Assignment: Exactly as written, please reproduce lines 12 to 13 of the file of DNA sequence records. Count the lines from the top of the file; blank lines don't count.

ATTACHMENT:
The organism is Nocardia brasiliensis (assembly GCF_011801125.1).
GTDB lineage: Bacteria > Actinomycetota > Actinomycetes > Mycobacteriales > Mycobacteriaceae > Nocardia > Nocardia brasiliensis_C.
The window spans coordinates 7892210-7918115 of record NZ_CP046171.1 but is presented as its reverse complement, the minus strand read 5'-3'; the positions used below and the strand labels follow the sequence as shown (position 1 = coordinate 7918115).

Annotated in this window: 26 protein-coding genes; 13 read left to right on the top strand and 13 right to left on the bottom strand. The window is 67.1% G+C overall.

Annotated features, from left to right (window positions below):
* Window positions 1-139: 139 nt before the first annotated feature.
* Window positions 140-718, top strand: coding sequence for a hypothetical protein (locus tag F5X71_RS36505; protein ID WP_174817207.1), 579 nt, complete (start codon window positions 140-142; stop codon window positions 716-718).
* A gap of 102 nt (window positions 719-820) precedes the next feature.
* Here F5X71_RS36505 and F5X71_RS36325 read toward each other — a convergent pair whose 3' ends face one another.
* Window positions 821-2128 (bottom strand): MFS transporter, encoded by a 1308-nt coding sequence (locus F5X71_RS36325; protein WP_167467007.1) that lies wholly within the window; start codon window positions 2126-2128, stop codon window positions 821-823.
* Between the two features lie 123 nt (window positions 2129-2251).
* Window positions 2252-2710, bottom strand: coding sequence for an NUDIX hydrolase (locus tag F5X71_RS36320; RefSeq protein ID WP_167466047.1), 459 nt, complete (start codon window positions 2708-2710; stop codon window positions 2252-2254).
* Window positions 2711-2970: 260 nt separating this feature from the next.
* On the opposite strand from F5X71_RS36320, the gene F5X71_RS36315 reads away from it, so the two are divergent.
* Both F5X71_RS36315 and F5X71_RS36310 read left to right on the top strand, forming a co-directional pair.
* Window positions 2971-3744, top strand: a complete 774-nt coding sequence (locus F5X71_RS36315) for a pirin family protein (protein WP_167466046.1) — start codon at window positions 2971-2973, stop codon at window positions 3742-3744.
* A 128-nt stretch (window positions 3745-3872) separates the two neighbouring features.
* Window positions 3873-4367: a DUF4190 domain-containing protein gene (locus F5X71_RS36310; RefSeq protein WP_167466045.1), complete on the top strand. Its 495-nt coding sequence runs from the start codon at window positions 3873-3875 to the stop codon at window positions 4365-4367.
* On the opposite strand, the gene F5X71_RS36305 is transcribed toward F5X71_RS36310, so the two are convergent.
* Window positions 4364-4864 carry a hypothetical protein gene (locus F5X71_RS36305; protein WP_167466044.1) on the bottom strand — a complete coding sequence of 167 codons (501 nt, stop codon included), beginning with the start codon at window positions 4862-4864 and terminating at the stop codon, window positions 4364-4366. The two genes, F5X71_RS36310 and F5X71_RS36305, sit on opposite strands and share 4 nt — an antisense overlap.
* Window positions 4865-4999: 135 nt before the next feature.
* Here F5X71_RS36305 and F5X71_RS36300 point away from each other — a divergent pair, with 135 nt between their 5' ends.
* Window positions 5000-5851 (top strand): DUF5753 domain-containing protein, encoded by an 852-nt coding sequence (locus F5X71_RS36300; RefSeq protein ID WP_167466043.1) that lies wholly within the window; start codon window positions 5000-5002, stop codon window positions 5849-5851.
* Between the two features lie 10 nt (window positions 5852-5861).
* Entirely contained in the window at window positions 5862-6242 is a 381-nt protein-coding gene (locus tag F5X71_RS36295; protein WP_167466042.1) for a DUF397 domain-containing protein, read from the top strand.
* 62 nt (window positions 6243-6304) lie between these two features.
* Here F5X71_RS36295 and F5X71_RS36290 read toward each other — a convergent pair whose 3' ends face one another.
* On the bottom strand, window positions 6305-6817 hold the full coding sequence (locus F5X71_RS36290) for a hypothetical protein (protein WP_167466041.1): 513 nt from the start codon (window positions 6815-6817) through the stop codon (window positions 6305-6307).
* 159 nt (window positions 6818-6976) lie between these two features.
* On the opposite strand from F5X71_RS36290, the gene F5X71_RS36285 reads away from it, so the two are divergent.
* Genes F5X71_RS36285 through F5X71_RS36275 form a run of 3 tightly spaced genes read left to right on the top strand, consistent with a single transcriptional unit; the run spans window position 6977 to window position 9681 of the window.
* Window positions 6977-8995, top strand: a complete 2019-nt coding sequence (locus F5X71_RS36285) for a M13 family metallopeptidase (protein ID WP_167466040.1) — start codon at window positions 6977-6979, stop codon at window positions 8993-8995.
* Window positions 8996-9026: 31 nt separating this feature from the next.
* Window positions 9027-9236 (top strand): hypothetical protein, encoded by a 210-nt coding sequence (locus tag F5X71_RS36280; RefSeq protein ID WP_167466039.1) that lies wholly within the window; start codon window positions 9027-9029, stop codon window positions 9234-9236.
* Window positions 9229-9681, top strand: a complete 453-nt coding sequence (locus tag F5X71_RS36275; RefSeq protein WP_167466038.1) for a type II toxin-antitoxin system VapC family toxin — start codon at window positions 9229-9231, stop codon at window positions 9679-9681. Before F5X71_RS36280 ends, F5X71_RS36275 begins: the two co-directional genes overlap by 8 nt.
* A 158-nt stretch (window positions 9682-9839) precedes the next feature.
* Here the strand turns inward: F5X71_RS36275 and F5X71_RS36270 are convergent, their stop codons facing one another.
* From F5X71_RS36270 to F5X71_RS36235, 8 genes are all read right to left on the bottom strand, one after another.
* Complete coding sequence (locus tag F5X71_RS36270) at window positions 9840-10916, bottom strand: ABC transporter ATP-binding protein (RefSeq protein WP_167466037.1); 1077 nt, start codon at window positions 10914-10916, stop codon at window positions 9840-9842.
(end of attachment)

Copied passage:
* Window positions 2252-2710, bottom strand: coding sequence for an NUDIX hydrolase (locus tag F5X71_RS36320; RefSeq protein ID WP_167466047.1), 459 nt, complete (start codon window positions 2708-2710; stop codon window positions 2252-2254).
* Window positions 2711-2970: 260 nt separating this feature from the next.